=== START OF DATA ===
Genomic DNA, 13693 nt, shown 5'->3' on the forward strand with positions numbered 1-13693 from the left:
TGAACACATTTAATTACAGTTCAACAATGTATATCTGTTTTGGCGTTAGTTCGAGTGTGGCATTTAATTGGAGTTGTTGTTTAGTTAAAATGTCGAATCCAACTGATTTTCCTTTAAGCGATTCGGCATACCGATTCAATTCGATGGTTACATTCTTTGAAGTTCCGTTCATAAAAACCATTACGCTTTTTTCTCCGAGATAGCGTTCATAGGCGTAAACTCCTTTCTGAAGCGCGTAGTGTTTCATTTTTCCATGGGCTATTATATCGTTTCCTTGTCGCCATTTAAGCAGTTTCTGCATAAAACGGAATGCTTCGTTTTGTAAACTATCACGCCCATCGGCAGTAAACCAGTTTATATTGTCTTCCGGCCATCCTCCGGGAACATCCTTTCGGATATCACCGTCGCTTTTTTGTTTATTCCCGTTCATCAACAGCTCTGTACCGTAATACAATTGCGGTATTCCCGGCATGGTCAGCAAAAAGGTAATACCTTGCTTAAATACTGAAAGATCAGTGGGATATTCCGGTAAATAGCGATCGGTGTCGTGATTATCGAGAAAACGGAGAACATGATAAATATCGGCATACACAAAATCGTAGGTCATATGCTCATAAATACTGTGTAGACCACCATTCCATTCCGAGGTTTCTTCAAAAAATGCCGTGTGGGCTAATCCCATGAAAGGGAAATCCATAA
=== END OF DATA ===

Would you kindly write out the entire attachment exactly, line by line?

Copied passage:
Genomic DNA, 13693 nt, shown 5'->3' on the forward strand with positions numbered 1-13693 from the left:
TGAACACATTTAATTACAGTTCAACAATGTATATCTGTTTTGGCGTTAGTTCGAGTGTGGCATTTAATTGGAGTTGTTGTTTAGTTAAAATGTCGAATCCAACTGATTTTCCTTTAAGCGATTCGGCATACCGATTCAATTCGATGGTTACATTCTTTGAAGTTCCGTTCATAAAAACCATTACGCTTTTTTCTCCGAGATAGCGTTCATAGGCGTAAACTCCTTTCTGAAGCGCGTAGTGTTTCATTTTTCCATGGGCTATTATATCGTTTCCTTGTCGCCATTTAAGCAGTTTCTGCATAAAACGGAATGCTTCGTTTTGTAAACTATCACGCCCATCGGCAGTAAACCAGTTTATATTGTCTTCCGGCCATCCTCCGGGAACATCCTTTCGGATATCACCGTCGCTTTTTTGTTTATTCCCGTTCATCAACAGCTCTGTACCGTAATACAATTGCGGTATTCCCGGCATGGTCAGCAAAAAGGTAATACCTTGCTTAAATACTGAAAGATCAGTGGGATATTCCGGTAAATAGCGATCGGTGTCGTGATTATCGAGAAAACGGAGAACATGATAAATATCGGCATACACAAAATCGTAGGTCATATGCTCATAAATACTGTGTAGACCACCATTCCATTCCGAGGTTTCTTCAAAAAATGCCGTGTGGGCTAATCCCATGAAAGGGAAATCCATAA